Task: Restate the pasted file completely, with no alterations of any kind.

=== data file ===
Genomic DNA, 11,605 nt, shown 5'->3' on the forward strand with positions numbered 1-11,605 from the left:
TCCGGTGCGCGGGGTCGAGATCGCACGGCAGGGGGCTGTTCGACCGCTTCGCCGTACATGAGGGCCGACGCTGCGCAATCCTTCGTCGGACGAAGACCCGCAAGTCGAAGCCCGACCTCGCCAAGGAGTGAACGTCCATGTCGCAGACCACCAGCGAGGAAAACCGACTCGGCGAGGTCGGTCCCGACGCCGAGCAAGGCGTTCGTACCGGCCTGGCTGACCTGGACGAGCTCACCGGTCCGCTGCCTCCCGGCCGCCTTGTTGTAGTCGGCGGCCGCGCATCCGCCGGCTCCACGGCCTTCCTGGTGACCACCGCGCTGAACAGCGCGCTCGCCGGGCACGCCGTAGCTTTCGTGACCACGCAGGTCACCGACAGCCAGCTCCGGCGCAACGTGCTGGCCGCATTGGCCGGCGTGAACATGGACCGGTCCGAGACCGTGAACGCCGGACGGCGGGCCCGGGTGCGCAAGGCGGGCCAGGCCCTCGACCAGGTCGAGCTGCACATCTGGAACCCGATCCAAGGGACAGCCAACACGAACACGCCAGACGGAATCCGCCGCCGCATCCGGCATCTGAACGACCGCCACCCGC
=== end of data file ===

Genomic DNA, 11,605 nt, shown 5'->3' on the forward strand with positions numbered 1-11,605 from the left:
TCCGGTGCGCGGGGTCGAGATCGCACGGCAGGGGGCTGTTCGACCGCTTCGCCGTACATGAGGGCCGACGCTGCGCAATCCTTCGTCGGACGAAGACCCGCAAGTCGAAGCCCGACCTCGCCAAGGAGTGAACGTCCATGTCGCAGACCACCAGCGAGGAAAACCGACTCGGCGAGGTCGGTCCCGACGCCGAGCAAGGCGTTCGTACCGGCCTGGCTGACCTGGACGAGCTCACCGGTCCGCTGCCTCCCGGCCGCCTTGTTGTAGTCGGCGGCCGCGCATCCGCCGGCTCCACGGCCTTCCTGGTGACCACCGCGCTGAACAGCGCGCTCGCCGGGCACGCCGTAGCTTTCGTGACCACGCAGGTCACCGACAGCCAGCTCCGGCGCAACGTGCTGGCCGCATTGGCCGGCGTGAACATGGACCGGTCCGAGACCGTGAACGCCGGACGGCGGGCCCGGGTGCGCAAGGCGGGCCAGGCCCTCGACCAGGTCGAGCTGCACATCTGGAACCCGATCCAAGGGACAGCCAACACGAACACGCCAGACGGAATCCGCCGCCGCATCCGGCATCTGAACGACCGCCACCCGC